Edit to add: Once it arrives get some instruction on the slight differences on the flying this side of the pond then just continue on flying and maintaining it as normal with your FAA tickets till someone says otherwise.

Last edited by piperboy84; 11th Mar 2018 at 12:21.
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Old 11th Mar 2018, 13:09
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This post may be of interest if you're considering container shipping:

Container shipping a plane
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Old 11th Mar 2018, 15:49
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Originally Posted by Stampe View Post
I don,t see any reason why not you have perfection with your licensing set up.Forget flying it put it in a container and combine it with a major inspection and any improvements you want to make.I imagine you have gained lots of hours since you got your PPL you will need I believe over 100 hours to get an EASA PPL required to demonstrate “equivalence” with EASA.Others will hopefully be able to advise in more detail.I believe we met in POP ?Before retiring I was a TOM 76 skipper and seem to remember chatting a few times when you were covering for DA?I keep a light aircraft in South East UK happy to help if you need it.Regards Stampe
Hi Stampe, yes I do believe we have met. i am still at POP at the moment and so is DA, although he may also be retiring soon. But you know what TOM is like. they can't make their minds up!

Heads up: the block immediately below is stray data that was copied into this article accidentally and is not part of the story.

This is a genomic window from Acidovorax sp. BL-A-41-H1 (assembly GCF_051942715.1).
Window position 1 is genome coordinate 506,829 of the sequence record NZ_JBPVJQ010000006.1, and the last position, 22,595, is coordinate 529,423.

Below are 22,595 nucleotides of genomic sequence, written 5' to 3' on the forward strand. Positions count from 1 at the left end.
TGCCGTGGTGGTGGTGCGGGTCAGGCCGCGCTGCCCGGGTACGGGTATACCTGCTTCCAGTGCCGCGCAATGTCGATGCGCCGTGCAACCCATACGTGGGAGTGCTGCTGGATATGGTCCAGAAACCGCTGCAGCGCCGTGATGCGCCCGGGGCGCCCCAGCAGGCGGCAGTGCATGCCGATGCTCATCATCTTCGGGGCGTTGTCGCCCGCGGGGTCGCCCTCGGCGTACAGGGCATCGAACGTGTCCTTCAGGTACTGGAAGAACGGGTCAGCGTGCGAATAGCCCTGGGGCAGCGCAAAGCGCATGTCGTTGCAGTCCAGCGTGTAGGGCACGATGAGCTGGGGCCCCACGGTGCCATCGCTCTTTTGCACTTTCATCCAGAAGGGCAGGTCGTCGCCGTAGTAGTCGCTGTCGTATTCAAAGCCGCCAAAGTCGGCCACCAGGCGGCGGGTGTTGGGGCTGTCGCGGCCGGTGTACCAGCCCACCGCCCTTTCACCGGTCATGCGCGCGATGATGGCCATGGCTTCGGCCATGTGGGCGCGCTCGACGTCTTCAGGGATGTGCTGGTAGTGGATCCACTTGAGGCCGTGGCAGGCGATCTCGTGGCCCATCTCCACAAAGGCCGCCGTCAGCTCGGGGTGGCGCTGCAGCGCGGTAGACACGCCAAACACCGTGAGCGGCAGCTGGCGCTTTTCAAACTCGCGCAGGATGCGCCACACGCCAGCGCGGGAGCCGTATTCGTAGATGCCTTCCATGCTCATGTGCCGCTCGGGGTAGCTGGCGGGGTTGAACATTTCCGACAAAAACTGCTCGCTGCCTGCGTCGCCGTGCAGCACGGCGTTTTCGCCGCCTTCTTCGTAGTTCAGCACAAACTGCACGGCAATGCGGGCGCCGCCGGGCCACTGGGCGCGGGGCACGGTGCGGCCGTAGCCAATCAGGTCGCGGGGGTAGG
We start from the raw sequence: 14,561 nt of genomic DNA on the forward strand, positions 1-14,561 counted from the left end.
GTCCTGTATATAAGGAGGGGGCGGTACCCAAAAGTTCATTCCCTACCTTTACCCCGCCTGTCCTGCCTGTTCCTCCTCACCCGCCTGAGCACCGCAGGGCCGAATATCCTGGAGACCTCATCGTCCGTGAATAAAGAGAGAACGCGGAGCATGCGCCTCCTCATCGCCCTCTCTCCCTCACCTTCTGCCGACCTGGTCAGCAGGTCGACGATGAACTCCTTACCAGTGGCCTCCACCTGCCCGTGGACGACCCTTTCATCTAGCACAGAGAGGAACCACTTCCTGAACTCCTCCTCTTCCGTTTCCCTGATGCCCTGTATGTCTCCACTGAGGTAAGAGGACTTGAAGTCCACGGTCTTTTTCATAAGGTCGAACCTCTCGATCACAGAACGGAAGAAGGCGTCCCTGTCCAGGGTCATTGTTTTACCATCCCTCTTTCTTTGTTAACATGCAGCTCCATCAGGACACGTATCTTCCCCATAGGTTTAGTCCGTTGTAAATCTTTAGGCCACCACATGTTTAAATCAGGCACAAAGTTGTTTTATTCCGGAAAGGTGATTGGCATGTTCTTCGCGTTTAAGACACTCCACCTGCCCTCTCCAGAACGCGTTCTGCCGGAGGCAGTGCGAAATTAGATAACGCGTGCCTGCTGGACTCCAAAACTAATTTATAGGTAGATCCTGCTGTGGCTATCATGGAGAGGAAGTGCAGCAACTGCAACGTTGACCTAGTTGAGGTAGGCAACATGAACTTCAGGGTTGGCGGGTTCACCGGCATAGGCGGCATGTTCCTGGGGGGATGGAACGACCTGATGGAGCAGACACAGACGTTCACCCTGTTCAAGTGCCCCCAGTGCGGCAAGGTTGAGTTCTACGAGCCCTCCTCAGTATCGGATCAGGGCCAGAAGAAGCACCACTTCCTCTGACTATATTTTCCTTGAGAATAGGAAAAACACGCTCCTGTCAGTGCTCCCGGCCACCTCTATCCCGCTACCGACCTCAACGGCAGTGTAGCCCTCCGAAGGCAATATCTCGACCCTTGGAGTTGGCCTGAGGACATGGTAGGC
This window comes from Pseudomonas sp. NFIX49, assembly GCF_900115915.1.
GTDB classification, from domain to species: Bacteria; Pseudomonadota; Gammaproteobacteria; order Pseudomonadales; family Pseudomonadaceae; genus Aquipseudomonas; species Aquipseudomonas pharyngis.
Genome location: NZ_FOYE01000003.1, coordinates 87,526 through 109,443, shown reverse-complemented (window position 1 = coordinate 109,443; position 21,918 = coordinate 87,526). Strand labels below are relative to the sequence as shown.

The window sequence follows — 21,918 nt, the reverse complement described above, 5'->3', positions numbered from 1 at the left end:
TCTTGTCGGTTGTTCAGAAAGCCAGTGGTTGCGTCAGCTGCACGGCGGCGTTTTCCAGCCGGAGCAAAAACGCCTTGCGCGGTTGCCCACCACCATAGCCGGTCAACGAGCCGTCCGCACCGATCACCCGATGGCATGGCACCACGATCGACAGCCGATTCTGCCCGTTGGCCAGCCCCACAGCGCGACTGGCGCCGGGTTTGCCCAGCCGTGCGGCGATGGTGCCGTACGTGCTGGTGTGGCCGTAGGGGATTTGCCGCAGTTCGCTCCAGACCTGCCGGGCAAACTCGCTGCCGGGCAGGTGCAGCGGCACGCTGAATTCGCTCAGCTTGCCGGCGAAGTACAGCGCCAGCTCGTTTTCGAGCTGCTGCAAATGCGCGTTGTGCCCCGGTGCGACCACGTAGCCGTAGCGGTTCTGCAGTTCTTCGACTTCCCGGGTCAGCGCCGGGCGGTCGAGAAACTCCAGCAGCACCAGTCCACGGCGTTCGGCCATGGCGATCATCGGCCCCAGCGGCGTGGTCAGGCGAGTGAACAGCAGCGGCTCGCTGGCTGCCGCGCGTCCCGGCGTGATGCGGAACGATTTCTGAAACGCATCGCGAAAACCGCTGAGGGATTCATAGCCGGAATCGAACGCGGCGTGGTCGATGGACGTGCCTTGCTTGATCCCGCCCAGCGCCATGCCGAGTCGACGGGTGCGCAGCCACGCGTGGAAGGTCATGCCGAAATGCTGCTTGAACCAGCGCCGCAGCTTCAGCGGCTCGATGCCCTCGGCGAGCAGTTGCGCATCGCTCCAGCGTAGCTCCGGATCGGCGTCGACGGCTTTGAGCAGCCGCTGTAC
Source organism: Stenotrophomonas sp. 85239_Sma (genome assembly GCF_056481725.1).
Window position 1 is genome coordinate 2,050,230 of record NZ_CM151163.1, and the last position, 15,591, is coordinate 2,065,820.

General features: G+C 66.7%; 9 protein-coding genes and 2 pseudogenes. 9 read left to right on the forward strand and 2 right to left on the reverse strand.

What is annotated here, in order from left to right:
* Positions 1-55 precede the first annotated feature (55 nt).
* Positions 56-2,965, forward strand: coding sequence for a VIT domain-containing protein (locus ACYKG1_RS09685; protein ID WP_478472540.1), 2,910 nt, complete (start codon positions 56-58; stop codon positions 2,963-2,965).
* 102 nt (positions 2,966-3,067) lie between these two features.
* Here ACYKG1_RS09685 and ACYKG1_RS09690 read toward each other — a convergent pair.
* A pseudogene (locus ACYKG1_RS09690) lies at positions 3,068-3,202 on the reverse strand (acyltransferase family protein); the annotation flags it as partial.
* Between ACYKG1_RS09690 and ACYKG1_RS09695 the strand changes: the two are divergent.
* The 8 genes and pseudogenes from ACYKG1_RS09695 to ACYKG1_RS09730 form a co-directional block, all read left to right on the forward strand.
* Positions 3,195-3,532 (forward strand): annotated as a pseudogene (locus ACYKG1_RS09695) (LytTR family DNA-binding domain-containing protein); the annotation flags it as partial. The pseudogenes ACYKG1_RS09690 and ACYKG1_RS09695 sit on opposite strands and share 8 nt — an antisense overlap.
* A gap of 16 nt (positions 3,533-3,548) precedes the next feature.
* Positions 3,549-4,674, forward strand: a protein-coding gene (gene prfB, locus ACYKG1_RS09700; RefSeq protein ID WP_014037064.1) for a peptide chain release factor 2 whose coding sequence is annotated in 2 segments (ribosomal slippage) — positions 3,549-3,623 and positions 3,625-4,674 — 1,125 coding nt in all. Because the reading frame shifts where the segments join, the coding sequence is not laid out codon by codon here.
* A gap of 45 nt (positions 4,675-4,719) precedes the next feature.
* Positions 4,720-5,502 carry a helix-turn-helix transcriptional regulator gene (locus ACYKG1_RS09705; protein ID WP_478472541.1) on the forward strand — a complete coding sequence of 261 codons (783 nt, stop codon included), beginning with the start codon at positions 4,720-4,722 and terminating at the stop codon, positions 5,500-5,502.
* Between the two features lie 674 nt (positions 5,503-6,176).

I've owned it for seven years now and logged around 500hrs. I was thinking about doing the inst rating before I come back. Can I use an FAA inst rating in the UK? Is there such a thing as night VFR in the UK?

I used to live in Hove before I moved here, so Shoreham was my nearest airfield. But we are now looking at South Wales for our relocation. I was considering keeping it at Cardiff or St Athan (I was stationed there for my last tour in the RAF)

I'm also wondering about availability of an FAA DME to do my medicals and a CFI to do my biannual flight reviews. There must be some in Blighty.
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Old 11th Mar 2018, 16:21
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Great to hear from you definitely do your IR over there no problem using it with an N reg on a stand-alone FAA PPL over here at the moment.CFIs and FAA medics readily available.The south of England is a nightmare nowadays for GA limited availability and high cost of everything.South Wales will be a much better bet especially if you can get your next employer to find a hangar space for you.If I can help let me know I usually know someone in the know!Regards to DA he,ll never leave that piece of paradise he has created! Stampe

Last edited by Stampe; 11th Mar 2018 at 20:20.
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Old 11th Mar 2018, 16:33
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Flying back to Blighty is good fun and an interesting challenge but you will probably find it considerably cheaper to fly it to an East coast airfield and put it in a container for shipping.